Royal Tennis in Renaissance Italy
Cees de Bondt
- Pages: 290 p.
- Size:180 x 250 mm
- Illustrations:135 b/w, 16 col.
- Publication Year:2006
- € 45,00 EXCL. VAT RETAIL PRICE
- ISBN: 978-2-503-52273-9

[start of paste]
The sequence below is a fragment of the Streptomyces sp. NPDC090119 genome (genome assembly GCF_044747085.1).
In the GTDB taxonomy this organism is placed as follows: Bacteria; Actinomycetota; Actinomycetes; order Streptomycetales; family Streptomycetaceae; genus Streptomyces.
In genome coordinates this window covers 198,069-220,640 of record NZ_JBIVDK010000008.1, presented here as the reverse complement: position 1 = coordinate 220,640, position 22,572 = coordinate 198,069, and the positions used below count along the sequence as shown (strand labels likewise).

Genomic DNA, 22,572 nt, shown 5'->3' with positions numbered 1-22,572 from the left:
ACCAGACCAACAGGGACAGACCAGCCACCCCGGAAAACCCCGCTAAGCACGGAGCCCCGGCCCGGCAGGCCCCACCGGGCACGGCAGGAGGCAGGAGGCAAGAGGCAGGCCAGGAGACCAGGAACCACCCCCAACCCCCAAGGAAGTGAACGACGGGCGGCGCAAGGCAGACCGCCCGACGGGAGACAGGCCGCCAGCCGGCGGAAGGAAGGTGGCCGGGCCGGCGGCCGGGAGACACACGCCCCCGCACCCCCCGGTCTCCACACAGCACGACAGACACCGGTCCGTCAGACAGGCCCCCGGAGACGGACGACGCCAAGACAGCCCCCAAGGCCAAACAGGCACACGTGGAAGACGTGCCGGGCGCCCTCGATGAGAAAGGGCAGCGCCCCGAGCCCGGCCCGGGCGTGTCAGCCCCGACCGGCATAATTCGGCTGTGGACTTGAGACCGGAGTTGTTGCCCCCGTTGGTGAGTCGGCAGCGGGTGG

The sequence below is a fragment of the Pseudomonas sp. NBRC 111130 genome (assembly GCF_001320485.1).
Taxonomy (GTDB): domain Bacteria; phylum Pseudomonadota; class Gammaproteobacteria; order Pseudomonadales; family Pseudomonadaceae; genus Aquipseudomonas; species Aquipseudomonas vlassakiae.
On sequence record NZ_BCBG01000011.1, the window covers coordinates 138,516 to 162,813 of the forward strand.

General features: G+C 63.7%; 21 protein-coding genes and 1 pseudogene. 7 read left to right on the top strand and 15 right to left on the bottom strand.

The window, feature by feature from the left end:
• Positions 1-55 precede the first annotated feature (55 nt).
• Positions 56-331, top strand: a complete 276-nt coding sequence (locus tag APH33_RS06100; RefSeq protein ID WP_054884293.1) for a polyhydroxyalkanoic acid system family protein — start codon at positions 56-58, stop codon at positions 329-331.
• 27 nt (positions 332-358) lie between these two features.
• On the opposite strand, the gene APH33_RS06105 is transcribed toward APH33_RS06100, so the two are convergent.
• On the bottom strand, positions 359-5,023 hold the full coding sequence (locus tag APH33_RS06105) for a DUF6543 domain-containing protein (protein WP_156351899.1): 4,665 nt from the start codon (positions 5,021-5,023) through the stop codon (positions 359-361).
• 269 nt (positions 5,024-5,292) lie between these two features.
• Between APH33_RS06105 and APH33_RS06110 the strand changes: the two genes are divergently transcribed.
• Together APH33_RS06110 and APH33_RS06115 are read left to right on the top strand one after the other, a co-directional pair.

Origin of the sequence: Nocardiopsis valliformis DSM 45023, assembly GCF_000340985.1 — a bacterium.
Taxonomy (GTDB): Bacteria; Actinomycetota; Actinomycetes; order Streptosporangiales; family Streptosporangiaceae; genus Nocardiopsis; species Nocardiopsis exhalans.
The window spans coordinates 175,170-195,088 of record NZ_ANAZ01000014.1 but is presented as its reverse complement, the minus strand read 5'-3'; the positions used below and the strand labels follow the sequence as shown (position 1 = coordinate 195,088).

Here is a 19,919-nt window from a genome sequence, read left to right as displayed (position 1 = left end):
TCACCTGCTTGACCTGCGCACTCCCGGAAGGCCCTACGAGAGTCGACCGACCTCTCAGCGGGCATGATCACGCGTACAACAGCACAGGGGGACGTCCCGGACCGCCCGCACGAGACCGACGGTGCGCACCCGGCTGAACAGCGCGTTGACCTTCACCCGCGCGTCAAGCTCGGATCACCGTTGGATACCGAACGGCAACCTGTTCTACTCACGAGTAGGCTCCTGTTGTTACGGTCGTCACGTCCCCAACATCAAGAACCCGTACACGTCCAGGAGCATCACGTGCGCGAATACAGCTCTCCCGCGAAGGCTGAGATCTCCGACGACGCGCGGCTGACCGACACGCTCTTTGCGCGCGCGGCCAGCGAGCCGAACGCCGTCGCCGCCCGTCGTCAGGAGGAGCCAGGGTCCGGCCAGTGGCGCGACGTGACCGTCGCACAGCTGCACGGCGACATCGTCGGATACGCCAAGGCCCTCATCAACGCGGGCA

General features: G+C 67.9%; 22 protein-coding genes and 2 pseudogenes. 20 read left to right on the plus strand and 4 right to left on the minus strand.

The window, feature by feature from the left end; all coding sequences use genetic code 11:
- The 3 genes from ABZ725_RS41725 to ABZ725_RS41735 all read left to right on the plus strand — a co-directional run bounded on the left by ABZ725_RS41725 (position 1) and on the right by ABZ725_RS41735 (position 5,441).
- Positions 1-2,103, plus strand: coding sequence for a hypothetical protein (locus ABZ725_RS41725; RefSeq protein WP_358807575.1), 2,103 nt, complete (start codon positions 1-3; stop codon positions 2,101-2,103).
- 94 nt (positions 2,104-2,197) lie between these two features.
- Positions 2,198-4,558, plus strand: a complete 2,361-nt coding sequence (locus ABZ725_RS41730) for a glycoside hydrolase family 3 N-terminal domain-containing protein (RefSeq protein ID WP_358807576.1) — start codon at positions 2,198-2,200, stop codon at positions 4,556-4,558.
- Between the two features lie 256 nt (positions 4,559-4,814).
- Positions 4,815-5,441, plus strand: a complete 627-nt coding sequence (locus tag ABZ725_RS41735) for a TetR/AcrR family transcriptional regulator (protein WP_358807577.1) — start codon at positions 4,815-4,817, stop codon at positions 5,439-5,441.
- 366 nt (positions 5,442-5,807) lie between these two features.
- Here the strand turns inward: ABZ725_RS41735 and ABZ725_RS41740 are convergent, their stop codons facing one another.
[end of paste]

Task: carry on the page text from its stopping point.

Italy has a long history of competitive games and sports, which was to a great extent inspired by the athletic contests of Antiquity. The human educators and the Renaissance rulers attempted to recreate the grandeur of Imperial Rome. Athletic excellence became an equally strong component of Italian culture during the Renaissance as in ancient Greece and Rome. Italy was the place to be for spectators and to train to be proficient in a variety of physical exercises. The main focus of this study is on how Renaissance Italy became the playground where royal tennis, the ancestor of the modern game, developed into a high cultural form of private court entertainment. The book regularly quotes from the text of the first book on tennis, Antonio Scaino’s Trattato del giuoco della palla (Treatise of the Ball Game) of 1555 which was written as an instructive manual for the ballplaying courtier. Scaino’s introduction of tennis laws enabled the aristocracy to draw a line between themselves and the populace who continued to play a crude type of the game in the streets.